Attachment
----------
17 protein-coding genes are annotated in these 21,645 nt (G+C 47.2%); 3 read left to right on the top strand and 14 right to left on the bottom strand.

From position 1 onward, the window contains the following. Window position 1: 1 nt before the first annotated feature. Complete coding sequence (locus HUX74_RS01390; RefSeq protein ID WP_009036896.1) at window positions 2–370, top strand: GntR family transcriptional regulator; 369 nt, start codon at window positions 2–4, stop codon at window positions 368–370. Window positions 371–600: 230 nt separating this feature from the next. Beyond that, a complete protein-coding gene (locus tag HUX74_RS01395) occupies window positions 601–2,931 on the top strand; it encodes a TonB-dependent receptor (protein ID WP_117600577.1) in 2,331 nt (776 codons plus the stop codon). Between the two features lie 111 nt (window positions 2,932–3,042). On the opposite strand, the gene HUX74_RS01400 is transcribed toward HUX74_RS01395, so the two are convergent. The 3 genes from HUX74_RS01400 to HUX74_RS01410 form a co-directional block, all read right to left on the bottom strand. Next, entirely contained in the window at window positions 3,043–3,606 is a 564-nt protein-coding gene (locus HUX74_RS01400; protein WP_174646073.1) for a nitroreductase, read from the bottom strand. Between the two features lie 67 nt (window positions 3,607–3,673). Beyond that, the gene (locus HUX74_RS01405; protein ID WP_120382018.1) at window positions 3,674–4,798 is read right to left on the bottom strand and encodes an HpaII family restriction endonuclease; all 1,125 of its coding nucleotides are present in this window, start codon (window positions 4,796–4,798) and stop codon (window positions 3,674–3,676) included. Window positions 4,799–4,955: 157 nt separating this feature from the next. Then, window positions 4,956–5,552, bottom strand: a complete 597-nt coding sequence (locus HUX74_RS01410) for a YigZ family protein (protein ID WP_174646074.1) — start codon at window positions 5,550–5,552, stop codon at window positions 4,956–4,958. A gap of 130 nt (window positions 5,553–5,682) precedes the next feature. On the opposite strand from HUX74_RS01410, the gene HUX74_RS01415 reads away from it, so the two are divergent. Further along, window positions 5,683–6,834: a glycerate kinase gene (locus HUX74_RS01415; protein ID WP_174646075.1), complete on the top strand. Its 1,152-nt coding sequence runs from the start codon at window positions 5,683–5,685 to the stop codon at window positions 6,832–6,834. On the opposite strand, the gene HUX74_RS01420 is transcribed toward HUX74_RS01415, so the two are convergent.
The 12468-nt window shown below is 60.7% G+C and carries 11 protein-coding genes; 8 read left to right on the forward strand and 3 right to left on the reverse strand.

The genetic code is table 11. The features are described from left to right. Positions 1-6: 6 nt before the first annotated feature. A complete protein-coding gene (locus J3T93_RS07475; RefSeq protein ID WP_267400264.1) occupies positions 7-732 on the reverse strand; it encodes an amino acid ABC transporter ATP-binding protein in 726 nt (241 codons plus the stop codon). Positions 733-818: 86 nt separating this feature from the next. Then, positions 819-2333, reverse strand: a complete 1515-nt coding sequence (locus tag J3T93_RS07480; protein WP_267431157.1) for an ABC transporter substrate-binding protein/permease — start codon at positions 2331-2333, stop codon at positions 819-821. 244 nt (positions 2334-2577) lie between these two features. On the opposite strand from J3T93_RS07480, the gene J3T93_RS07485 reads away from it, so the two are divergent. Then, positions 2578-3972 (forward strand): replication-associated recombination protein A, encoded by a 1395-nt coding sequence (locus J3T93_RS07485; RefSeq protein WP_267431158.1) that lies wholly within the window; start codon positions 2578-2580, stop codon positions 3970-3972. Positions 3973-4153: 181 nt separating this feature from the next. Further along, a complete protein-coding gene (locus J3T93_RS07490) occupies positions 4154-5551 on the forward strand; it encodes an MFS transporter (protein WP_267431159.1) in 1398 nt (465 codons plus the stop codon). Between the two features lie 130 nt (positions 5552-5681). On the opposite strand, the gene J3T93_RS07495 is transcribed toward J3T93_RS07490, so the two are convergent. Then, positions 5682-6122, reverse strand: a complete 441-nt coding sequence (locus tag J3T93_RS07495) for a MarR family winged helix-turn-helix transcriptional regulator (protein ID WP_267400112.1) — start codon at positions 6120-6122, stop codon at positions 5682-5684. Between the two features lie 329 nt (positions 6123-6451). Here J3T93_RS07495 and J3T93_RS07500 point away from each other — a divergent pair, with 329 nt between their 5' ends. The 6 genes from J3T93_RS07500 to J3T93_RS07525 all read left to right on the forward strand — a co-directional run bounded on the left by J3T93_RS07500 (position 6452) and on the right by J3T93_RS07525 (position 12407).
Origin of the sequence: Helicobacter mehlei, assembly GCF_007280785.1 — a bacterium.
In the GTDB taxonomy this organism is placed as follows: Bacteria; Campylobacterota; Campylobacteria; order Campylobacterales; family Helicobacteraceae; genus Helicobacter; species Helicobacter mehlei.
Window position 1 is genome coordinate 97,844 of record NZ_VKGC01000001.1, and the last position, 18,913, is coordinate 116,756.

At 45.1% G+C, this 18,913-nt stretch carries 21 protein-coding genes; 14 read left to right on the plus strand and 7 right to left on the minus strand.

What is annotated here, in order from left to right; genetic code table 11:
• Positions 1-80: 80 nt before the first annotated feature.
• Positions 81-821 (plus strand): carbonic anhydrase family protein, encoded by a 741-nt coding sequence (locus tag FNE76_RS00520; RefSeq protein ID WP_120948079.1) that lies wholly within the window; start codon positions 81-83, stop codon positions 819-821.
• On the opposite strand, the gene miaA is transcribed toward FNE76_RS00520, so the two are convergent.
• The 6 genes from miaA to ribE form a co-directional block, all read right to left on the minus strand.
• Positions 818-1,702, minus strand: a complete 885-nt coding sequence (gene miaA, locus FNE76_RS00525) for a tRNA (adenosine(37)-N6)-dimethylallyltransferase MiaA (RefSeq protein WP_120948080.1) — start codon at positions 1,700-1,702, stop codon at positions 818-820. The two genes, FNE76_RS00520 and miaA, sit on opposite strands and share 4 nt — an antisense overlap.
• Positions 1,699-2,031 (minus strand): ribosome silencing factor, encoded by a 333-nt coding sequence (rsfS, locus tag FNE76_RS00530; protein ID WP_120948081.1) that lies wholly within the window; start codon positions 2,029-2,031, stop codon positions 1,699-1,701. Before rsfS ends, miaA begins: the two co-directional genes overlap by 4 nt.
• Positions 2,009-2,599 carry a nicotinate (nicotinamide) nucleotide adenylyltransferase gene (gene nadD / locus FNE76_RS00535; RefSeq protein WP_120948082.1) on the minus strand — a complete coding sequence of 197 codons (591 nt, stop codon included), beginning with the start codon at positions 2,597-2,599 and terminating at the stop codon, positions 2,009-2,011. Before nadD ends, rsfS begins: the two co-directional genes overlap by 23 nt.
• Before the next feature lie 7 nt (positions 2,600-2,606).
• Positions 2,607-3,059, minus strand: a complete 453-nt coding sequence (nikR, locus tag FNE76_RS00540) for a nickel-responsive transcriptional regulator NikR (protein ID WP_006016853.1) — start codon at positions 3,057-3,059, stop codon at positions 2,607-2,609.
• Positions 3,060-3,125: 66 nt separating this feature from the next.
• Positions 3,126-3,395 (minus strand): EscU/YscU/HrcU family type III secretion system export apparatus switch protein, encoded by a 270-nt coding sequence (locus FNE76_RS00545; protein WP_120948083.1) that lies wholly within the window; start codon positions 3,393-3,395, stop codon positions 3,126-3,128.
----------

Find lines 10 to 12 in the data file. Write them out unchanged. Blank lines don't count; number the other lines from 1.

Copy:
• Positions 1-80: 80 nt before the first annotated feature.
• Positions 81-821 (plus strand): carbonic anhydrase family protein, encoded by a 741-nt coding sequence (locus tag FNE76_RS00520; RefSeq protein ID WP_120948079.1) that lies wholly within the window; start codon positions 81-83, stop codon positions 819-821.
• On the opposite strand, the gene miaA is transcribed toward FNE76_RS00520, so the two are convergent.